Bird Brown: In sports, and life, go beyond your limits

Friday marked the final day of the longest preseason in the history of Maryland high school athletics.

To mark the end of the summer and the beginning of the new school year, Carroll County Supervisor of Athletics David Dolch made a visit to our practice to spend a little time with my boys. He was there to meet with me and discuss some issues, and meet the boys and check in to see how we’re progressing so far, but mostly to give them a valuable message that signifies what all coaches desire, no expect, from their athletes.


He told them that not only on the soccer pitch or the football field, but also in life, that each one of them will face adversity, and how they handle it will dictate who they are and how they will live their lives.

He encouraged them to focus not on the things around them that are out of their control, but to do whatever it takes to make themselves the best they can be.

The best player, the best teammate, the best role model, the best student, and the best person. The rest of the stuff will take care of itself, as long as they knew they had done all they can to prepare themselves for what they would face in their lives.

My first organized field soccer program was with the Bowie Boys & Girls Club.

I had played what is now called futsal when we lived in Rio de Janeiro but never played on grass until we came stateside. I had a very good coach for the times, a former professional player from South America named Orlando Navarette.

We were not the best team, but certainly not the worst, as we traveled across Prince George’s County to play a travel schedule against teams like Clinton, Fort Washington, and Camp Springs.

As a travel team, we thought we were at the top of the pecking order.

We had cool uniforms, a dedicated field, a high caliber coach and played against other top teams from the county. What else could there be?

Going into my ninth-grade year, a new organization sprung up to attract the top soccer players from the community called the Bowie Soccer Association. Several of us from our team were asked to switch our allegiance and begin playing for BSA with promises of better coaching, more travel and better competition.

But we thought we had it made, so why switch?

Some teammates made the leap of faith but many of us made the decision to stay put because it was comfortable for us to keep the status quo. We enjoyed our teammates and couldn’t ask for a better coach than Mr. Navarette.

There are few things I regret not doing in my youth, but one was not making the switch and challenging myself to a higher standard of play than my “comfort zone.”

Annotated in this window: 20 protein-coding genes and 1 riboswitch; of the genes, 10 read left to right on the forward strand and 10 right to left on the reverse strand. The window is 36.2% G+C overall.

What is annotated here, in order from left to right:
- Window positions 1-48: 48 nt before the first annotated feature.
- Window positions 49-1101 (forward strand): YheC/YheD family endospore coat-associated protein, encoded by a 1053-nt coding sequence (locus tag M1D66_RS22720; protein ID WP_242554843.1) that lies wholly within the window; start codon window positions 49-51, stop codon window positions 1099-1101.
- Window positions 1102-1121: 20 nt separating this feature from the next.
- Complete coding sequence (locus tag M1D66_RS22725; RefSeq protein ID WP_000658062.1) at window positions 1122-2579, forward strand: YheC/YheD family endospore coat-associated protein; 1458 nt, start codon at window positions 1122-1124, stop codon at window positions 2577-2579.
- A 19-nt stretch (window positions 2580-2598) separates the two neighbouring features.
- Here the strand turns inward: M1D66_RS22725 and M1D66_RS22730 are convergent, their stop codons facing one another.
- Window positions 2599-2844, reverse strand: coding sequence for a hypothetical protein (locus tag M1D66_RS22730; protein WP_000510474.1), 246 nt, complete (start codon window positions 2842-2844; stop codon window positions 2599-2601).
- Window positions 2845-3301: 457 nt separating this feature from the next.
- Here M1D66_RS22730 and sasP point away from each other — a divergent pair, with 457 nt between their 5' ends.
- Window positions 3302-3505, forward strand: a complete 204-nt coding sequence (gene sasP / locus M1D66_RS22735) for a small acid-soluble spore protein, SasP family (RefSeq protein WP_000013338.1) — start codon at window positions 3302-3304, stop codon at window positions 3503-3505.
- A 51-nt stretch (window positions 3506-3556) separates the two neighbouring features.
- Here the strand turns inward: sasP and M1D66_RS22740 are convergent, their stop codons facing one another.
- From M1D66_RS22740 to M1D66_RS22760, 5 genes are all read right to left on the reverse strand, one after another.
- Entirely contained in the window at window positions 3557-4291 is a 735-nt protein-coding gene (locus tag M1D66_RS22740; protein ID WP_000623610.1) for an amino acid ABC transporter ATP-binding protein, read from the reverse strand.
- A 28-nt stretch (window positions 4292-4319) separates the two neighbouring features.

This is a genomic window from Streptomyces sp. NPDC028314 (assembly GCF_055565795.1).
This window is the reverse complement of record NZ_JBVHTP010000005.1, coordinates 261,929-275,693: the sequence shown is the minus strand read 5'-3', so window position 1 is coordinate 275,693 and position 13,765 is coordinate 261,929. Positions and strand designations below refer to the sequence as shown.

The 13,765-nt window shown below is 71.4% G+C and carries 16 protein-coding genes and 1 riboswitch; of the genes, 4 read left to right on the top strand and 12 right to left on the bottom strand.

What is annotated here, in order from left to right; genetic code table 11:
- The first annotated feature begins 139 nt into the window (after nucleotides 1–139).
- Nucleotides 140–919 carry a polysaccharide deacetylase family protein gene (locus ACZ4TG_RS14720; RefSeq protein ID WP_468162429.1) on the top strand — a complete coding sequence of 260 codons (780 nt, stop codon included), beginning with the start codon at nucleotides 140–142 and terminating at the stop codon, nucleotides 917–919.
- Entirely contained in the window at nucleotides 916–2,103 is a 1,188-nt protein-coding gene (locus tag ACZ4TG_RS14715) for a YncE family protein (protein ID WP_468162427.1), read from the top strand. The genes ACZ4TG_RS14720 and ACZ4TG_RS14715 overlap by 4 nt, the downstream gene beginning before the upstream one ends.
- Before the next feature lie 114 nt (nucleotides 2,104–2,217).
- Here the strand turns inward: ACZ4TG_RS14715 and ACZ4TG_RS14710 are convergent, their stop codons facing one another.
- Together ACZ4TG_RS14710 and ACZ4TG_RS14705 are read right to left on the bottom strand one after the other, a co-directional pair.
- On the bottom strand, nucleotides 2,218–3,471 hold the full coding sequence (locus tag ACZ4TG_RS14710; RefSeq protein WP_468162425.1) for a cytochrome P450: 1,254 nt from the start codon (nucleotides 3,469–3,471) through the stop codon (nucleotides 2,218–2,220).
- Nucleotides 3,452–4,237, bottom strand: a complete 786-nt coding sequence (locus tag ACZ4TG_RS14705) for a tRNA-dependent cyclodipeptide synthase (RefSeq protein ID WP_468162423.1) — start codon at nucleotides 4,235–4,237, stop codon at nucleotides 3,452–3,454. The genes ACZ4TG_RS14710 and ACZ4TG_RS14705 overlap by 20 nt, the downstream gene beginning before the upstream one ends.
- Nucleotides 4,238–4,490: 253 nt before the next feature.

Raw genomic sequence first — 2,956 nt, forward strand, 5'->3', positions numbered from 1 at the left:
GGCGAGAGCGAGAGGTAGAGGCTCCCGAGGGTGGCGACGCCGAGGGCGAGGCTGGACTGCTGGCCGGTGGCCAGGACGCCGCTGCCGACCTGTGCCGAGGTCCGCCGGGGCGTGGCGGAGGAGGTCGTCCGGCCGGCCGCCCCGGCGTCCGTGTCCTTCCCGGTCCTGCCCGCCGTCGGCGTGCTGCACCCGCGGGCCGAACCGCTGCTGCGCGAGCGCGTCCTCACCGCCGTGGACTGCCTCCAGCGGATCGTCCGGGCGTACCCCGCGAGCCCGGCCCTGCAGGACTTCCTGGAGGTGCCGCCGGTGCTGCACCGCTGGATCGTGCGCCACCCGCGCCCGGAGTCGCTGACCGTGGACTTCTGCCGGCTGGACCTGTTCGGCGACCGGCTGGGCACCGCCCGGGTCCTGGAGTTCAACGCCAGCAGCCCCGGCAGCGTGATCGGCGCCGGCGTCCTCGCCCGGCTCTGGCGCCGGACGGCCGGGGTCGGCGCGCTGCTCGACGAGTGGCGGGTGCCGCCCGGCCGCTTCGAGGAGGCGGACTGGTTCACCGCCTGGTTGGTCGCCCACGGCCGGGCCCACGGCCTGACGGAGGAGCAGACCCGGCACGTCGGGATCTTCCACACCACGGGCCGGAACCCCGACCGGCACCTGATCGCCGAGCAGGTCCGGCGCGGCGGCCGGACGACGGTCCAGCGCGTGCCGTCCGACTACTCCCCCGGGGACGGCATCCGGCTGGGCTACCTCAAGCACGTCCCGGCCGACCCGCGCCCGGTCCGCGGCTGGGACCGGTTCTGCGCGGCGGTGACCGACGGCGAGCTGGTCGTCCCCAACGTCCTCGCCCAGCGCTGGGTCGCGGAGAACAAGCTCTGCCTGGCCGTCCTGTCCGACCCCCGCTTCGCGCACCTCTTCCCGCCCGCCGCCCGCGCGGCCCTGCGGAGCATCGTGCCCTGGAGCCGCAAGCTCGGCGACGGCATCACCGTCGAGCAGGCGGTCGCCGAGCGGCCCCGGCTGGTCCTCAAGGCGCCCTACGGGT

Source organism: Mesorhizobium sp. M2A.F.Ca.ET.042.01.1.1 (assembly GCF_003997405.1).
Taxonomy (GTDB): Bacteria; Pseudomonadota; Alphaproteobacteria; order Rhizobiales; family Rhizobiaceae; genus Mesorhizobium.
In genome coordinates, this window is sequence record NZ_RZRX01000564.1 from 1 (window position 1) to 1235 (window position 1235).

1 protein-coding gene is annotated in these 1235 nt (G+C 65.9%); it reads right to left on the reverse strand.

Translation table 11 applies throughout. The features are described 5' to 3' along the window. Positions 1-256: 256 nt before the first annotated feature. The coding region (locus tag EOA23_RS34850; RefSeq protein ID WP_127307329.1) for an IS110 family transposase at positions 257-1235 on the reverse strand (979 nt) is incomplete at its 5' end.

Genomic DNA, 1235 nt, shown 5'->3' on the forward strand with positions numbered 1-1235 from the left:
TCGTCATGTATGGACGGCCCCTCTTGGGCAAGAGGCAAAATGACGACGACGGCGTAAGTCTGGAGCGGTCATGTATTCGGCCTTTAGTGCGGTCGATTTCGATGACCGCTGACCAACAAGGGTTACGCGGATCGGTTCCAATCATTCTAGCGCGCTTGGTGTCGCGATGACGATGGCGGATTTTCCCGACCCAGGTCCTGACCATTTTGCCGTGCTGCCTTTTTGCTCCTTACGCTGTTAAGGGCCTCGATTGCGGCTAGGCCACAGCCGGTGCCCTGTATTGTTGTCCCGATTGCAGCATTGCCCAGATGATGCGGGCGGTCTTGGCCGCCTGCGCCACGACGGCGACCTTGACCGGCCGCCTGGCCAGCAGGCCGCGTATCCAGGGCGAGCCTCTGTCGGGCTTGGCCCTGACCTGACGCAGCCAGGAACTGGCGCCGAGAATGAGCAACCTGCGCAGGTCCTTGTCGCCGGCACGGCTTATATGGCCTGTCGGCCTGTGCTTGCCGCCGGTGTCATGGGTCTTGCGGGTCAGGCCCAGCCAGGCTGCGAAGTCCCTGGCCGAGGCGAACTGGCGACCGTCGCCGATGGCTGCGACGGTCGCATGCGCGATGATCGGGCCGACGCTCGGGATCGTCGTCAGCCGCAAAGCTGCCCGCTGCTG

Because of that my player development was stifled for a few years, really until I got into college. I got better, but mostly because I matured physically (still waiting for the mental maturity to kick in), not because of better training, better teammates, or better competition.

It wasn’t until college I found a coach and another level of play that challenged me to be the best player I could be. I had good coaches and good teammates in high school, but my game took off with the standard of play we faced day in and day out at the collegiate level.


At 14, had I made the switch at to BSA, who knows where my game could have taken me?

This occurs not only in the soccer world, but throughout all sports.

I’m not advocating that all athletes make the leap to a higher standard because many factors go into making that decision including finances, personal available time, the athlete’s talent and natural abilities, work ethic, and family’s ability to commit to the requirements of a more vigorous training and game schedule. Frankly, some are already playing at the highest level that they are capable of playing.

If you are that top athlete that can push herself to a higher standard of play, a more intense level of commitment, then I say you owe it to yourself to take that leap of faith that I myself failed to take many years ago.

What does it hurt to accept the challenge and push yourself to be the best you can be — soccer player, line cook, or AP student?

Civil rights leader Martin Luther King, Jr. said it best when he said, “The ultimate measure of a man is not where he stands in moments of comfort and convenience, but where he stands at times of challenge and controversy.”

You can only imagine what awaits you if you push yourself to your highest limits?